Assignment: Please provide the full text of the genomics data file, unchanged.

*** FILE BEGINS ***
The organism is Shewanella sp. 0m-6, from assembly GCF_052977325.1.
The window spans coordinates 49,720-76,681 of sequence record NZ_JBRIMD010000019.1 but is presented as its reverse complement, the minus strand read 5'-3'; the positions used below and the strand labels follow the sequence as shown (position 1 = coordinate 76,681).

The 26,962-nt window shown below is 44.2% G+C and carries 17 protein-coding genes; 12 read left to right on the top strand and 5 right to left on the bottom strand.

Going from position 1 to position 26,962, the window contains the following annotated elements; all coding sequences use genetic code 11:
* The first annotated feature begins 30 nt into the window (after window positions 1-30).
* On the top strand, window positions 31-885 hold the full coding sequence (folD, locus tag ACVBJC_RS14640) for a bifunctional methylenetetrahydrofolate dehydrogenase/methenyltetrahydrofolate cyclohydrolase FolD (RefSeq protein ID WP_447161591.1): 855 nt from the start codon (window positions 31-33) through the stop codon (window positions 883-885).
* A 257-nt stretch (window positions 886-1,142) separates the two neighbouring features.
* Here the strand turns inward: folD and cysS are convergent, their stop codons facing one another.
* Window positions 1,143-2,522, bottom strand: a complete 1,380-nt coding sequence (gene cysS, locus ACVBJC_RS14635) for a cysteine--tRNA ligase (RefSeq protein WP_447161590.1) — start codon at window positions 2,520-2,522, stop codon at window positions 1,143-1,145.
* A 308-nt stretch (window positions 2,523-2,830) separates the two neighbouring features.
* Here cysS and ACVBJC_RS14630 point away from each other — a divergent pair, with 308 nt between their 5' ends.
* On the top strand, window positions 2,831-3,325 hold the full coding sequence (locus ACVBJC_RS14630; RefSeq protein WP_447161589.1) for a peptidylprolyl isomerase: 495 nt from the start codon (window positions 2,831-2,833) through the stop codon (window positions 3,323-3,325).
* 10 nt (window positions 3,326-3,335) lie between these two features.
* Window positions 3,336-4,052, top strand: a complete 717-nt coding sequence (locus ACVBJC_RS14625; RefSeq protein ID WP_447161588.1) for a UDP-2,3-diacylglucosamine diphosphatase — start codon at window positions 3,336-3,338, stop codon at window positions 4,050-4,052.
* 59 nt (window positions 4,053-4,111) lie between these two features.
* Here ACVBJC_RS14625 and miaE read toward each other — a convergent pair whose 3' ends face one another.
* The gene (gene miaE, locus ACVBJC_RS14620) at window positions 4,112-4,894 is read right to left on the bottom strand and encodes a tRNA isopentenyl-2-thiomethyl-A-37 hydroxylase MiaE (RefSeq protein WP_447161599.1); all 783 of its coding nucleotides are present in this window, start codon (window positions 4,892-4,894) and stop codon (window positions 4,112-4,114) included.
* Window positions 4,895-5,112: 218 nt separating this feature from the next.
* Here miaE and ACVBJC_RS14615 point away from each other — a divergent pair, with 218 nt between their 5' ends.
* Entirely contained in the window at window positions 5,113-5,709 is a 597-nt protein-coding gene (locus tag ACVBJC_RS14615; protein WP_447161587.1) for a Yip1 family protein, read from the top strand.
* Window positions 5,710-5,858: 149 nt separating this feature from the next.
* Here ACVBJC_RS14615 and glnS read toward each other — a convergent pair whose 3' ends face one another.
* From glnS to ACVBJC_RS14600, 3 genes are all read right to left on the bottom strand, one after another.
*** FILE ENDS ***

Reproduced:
The organism is Shewanella sp. 0m-6, from assembly GCF_052977325.1.
The window spans coordinates 49,720-76,681 of sequence record NZ_JBRIMD010000019.1 but is presented as its reverse complement, the minus strand read 5'-3'; the positions used below and the strand labels follow the sequence as shown (position 1 = coordinate 76,681).

The 26,962-nt window shown below is 44.2% G+C and carries 17 protein-coding genes; 12 read left to right on the top strand and 5 right to left on the bottom strand.

Going from position 1 to position 26,962, the window contains the following annotated elements; all coding sequences use genetic code 11:
* The first annotated feature begins 30 nt into the window (after window positions 1-30).
* On the top strand, window positions 31-885 hold the full coding sequence (folD, locus tag ACVBJC_RS14640) for a bifunctional methylenetetrahydrofolate dehydrogenase/methenyltetrahydrofolate cyclohydrolase FolD (RefSeq protein ID WP_447161591.1): 855 nt from the start codon (window positions 31-33) through the stop codon (window positions 883-885).
* A 257-nt stretch (window positions 886-1,142) separates the two neighbouring features.
* Here the strand turns inward: folD and cysS are convergent, their stop codons facing one another.
* Window positions 1,143-2,522, bottom strand: a complete 1,380-nt coding sequence (gene cysS, locus ACVBJC_RS14635) for a cysteine--tRNA ligase (RefSeq protein WP_447161590.1) — start codon at window positions 2,520-2,522, stop codon at window positions 1,143-1,145.
* A 308-nt stretch (window positions 2,523-2,830) separates the two neighbouring features.
* Here cysS and ACVBJC_RS14630 point away from each other — a divergent pair, with 308 nt between their 5' ends.
* On the top strand, window positions 2,831-3,325 hold the full coding sequence (locus ACVBJC_RS14630; RefSeq protein WP_447161589.1) for a peptidylprolyl isomerase: 495 nt from the start codon (window positions 2,831-2,833) through the stop codon (window positions 3,323-3,325).
* 10 nt (window positions 3,326-3,335) lie between these two features.
* Window positions 3,336-4,052, top strand: a complete 717-nt coding sequence (locus ACVBJC_RS14625; RefSeq protein ID WP_447161588.1) for a UDP-2,3-diacylglucosamine diphosphatase — start codon at window positions 3,336-3,338, stop codon at window positions 4,050-4,052.
* 59 nt (window positions 4,053-4,111) lie between these two features.
* Here ACVBJC_RS14625 and miaE read toward each other — a convergent pair whose 3' ends face one another.
* The gene (gene miaE, locus ACVBJC_RS14620) at window positions 4,112-4,894 is read right to left on the bottom strand and encodes a tRNA isopentenyl-2-thiomethyl-A-37 hydroxylase MiaE (RefSeq protein WP_447161599.1); all 783 of its coding nucleotides are present in this window, start codon (window positions 4,892-4,894) and stop codon (window positions 4,112-4,114) included.
* Window positions 4,895-5,112: 218 nt separating this feature from the next.
* Here miaE and ACVBJC_RS14615 point away from each other — a divergent pair, with 218 nt between their 5' ends.
* Entirely contained in the window at window positions 5,113-5,709 is a 597-nt protein-coding gene (locus tag ACVBJC_RS14615; protein WP_447161587.1) for a Yip1 family protein, read from the top strand.
* Window positions 5,710-5,858: 149 nt separating this feature from the next.
* Here ACVBJC_RS14615 and glnS read toward each other — a convergent pair whose 3' ends face one another.
* From glnS to ACVBJC_RS14600, 3 genes are all read right to left on the bottom strand, one after another.